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Bird flu hits Sweden, seen spreading in EU poultry

by 5m Editor
28 February 2006, at 12:00am

SWEDEN - Avian flu, which has hit a French poultry farm, will probably spread to domestic flocks in other European states, experts said on Tuesday, as Sweden became the latest country to report an outbreak.

Bird flu hits Sweden, seen spreading in EU poultry - SWEDEN - Avian flu, which has hit a French poultry farm, will probably spread to domestic flocks in other European states, experts said on Tuesday, as Sweden became the latest country to report an outbreak.

Birds from East African neighbors Kenya and Ethiopia were being tested for the H5N1 bird flu strain, which can also infect humans, as the virus extends its rapid spread around the globe.

"The spread of the infection to domestic poultry in other European and neighboring countries is highly likely and may even be made worse by the arrival in Europe of possibly infected birds from Africa and the Middle East next spring," the World Organization for Animal Health (OIE) said.

France has already confirmed the first outbreak of the H5N1 virus at a farm in the European Union. The news has prompted some countries to ban French poultry, and fears over bird flu are hitting consumption in a number of countries. The U.N. Food and Agriculture Organization (FAO) cut its estimate for global poultry consumption by around 3 million tons to 81.8 million tons.

Cases in wild birds have appeared across Europe, the latest in Sweden which said on Tuesday it had detected its first cases of an "aggressive form of bird flu" -- though it was not yet confirmed as the deadly H5N1 strain -- in two wild ducks. "The virus has been found in wild birds in the region of Oskarshamn (on Sweden's southeast coast)," the Agriculture Ministry said in a statement.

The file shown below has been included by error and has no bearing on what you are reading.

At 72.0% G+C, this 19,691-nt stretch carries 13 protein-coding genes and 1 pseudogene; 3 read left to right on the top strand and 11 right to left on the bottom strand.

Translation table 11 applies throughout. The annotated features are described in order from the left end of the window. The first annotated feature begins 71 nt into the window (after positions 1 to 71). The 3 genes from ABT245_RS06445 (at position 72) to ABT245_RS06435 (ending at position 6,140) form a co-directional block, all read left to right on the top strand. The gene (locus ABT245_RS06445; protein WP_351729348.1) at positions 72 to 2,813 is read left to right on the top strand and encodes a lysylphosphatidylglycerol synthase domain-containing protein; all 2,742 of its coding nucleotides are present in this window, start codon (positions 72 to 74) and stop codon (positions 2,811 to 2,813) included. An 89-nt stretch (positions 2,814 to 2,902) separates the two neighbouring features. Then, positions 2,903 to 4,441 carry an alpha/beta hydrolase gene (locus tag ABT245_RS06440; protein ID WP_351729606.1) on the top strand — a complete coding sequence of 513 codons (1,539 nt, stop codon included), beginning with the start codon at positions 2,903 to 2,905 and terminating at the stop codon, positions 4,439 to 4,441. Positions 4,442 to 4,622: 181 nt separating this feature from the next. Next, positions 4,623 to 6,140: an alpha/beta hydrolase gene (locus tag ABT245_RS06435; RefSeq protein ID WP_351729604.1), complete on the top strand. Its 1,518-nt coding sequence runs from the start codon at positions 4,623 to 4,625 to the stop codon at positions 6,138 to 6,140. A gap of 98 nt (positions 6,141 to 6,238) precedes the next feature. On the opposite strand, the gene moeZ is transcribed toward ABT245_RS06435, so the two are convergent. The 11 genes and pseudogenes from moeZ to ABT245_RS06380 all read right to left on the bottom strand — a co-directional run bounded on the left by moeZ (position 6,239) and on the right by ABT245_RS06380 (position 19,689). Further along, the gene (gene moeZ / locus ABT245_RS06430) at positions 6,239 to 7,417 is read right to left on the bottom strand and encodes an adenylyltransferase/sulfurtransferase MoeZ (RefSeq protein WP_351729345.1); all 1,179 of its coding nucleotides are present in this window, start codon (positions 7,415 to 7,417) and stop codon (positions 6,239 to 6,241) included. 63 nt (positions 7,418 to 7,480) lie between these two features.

The ministry said it appeared to be the same strain as detected in Russia and China, both of which have been hit by outbreaks of H5N1, but that was still to be confirmed.

PANDEMIC FEARS

The H5N1 virus has been detected in around 20 new countries over the past month alone, crossing into Europe and Africa. The virus is endemic in birds across parts of Asia. It has led to the culling or deaths of some 200 million birds since late 2003.

Although essentially an animal disease, humans can contract the virus through direct contact with sick poultry. Bird flu is known to have killed at least 93 people. The real fear for humans is that the virus will mutate into a form which passes easily from person to person, sparking a pandemic in which millions could die.

France said on Monday that 20 countries had imposed curbs on imports of its poultry after the outbreak at a turkey farm. Alex Thiermann, president of the standard-setting committee for the OIE, on Monday called poultry bans an overreaction.

"Countries have far exceeded what is science-based and they have further complicated the losses to the industry," Thiermann told the New-Fields' Bird Flu Summit, a meeting of avian influenza experts, in Alexandria, Virginia. Britain, a short ferry ride from France, was warned on Tuesday that bird flu could become firmly established on its shores and last up to five years.

"I would anticipate that avian flu will arrive at some point in the UK," the government's chief scientific adviser, Professor David King, told BBC news. "We also have to anticipate that it will be here for five years-plus. We are talking about the possibility of this disease being endemic here in the UK," he said.

Source: Reuters - 28th February 2006

5m Editor